Nat Geo Introduces the Producers of SLO County

From Yulia Denisyuk at National Geographic

In this slow-paced rural region, artisan communities are connected both to each other and the natural world, working against backdrops of olive groves, cool valleys and a coastline blanketed in early-morning mist.

It might be halfway between Los Angeles and San Francisco, but San Luis Obispo County is a world away from the fast buzz of the city. “Perhaps it’s the slower pace of life, but people here haven’t lost their connection to the land. Everybody I know forages,” muses Spencer Marley, founder of Marley Family Seaweeds, which runs foraging tours. Spencer has spent nearly two decades earning a living from the San Luis Obispo coast, first as a foreman at the Morro Bay Oyster Company, then as a commercial wild salmon fisherman.

Spencer’s latest marine operation focuses on procuring the best edible marine algae. In the early-morning tide pools of the Estero Bluffs State Park, he delights in seaweeds most of us wouldn’t look twice at — fucus, sea lettuce, wakame, nori (pictured) and kombu — harvesting the fronds with painstaking care. He believes marine algae should play a bigger role in the push for a more sustainable living, and his fun, immersive tours aim to benefit this cause.

A boy forages for seaweed in Los Osos, California
Stepladder Creamery

A short drive inland from the coast, up a narrow country road in the oak-dotted hills of Cambria, lies a ranch with no wi-fi or phone signal — but plenty of goats. This is the home of Jack and Michelle Rudolph, owners of Stepladder Ranch & Creamery. Situated on three acres of oak woodlands and open pastures, this cheese factory takes care of every step of the cheesemaking process in-house, from milking to production and ageing.

Jack and Michelle quit their lives in Silicon Valley in 2012 to follow their passion. They took over Jack’s grandfather’s existing avocado ranch, added a goat creamery and taught themselves the basics of dairy farming online. Michelle says that, thanks to their herd of 40 Lamancha goats — the only breed of goat developed in the US, known for its affectionate disposition — even rough days at work are not so bad now.

Today, Stepladder Ranch & Creamery makes small batches of multi-award-winning artisanal cheeses, including Rocky Butte, a six-months-aged seasonal goat cheese made with milk from their herd. Open for tours several times a year, the creamery also offers guided virtual tastings and posts updates on the goats on its YouTube channel.

Early in the morning, before the coastal fog lifts, Neal Maloney, owner of Morro Bay Oyster Company, takes his motorboat out to Morro Bay, an expansive lagoon and saltwater marsh just outside Downtown San Luis Obispo. A tiny platform serves as the hub of the company’s Pacific Gold oyster-farming operation. Each oyster at Morro Bay Oyster Company is harvested, inspected and sorted by hand, with the smaller specimens returned to the water.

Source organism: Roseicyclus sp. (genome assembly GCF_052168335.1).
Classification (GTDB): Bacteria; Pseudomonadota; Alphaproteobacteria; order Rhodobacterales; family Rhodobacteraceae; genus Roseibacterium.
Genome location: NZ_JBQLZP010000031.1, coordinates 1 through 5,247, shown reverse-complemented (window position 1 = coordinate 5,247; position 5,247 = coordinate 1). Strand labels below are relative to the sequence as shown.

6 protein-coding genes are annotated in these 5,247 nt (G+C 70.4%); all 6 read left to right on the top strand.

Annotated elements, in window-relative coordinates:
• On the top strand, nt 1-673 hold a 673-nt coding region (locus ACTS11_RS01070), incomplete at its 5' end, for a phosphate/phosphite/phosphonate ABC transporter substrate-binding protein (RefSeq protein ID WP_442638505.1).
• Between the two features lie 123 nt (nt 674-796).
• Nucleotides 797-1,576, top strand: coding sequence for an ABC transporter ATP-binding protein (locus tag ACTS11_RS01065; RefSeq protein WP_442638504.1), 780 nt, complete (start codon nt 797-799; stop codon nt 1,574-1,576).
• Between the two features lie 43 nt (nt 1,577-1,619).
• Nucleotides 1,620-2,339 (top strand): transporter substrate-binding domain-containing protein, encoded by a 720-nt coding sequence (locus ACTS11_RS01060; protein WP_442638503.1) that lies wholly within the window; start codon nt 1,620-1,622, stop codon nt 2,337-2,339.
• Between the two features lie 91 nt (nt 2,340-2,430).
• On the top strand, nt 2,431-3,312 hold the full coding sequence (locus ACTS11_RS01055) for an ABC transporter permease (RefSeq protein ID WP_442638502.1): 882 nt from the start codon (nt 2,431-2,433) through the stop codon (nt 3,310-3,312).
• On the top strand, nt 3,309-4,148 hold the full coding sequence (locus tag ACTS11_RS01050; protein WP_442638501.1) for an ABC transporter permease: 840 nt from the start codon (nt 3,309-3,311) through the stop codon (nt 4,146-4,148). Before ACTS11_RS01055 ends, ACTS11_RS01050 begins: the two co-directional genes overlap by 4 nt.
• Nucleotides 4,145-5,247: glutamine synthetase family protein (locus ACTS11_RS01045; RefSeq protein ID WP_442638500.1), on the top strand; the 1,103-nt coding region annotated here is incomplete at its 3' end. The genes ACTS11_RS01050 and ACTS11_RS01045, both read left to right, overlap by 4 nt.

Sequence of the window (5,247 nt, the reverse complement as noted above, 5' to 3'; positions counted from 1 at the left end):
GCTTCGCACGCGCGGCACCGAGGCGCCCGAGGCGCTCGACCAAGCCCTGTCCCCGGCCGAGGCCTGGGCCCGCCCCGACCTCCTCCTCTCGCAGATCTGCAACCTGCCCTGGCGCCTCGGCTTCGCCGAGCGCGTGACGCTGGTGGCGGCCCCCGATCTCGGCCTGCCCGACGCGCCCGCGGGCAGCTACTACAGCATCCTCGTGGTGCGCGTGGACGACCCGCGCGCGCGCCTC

Morro Bay Oyster Co

The prized bivalves thrive in the bay’s cold waters, rich with nutrients from both the Pacific and the freshwater streams of nearby volcanic aquifers. Earthy and sweet, they’re rich with the flavour of the sea and the volcanic sand that’s equally part of their habitat.

Morro Bay Oyster Company supplies local restaurants and vineyards like Sinor-LaVallee. Located on a hilly slope, just a few miles away from the ocean, this coastal, biodynamic vineyard grows grapes including Pinot Noir, Syrah, Albariño and more.

Tiber Canyon Ranch

In a secluded valley half an hour south of breezy Morro Bay, oak and manzanita trees flourish, as do Tuscan olives. With hot, dry summers and mild, cool winters, San Luis Obispo provides the perfect growing conditions. Tiber Canyon Ranch is one of the first artisanal olive growers in Central California. Chris Anderson and Will Carlton first arrived at the ranch to open a glass-blowing studio in 1993 and, over the years, have planted leccino, frantoio, pendolino and coratina olives on the property’s 50 acres. During harvest, friends and family gather at the ranch to hand pick the fruit and send it to a nearby mill to be pressed. Alongside extra virgin olive oil, Tiber Canyon Ranch also produces oils flavoured with yuzu, lemon and tangerine.

Morro Rock Morro Bay

The 576ft Morro Rock is a local landmark, part of the Nine Sisters. A dramatic backdrop to San Luis Obispo County, this range of volcanic mountains stretches from Morro Bay to the town of San Luis Obispo. The peaks’ mineral-rich soil goes some way in explaining why so many vineyards, ranches and farms dot the region’s hills. Microclimates are also a factor: cold currents from Alaska keep the air fresh on the coast, while inland the volcanoes block the breeze, keeping the areas behind the peaks hot and dry. It’s this climate diversity that explains why such a variety of agricultural ventures can thrive in such a small territory.

Sadly, most visitors only stop in San Luis Obispo briefly as they head along Highway 1, which hugs the coast between Los Angeles and San Francisco. But venture a little deeper into the local communities to discover a different California, one of artisans deeply connected to a remarkable landscape. 

Published in the Jan/Feb 2023 issue of National Geographic Traveller (UK)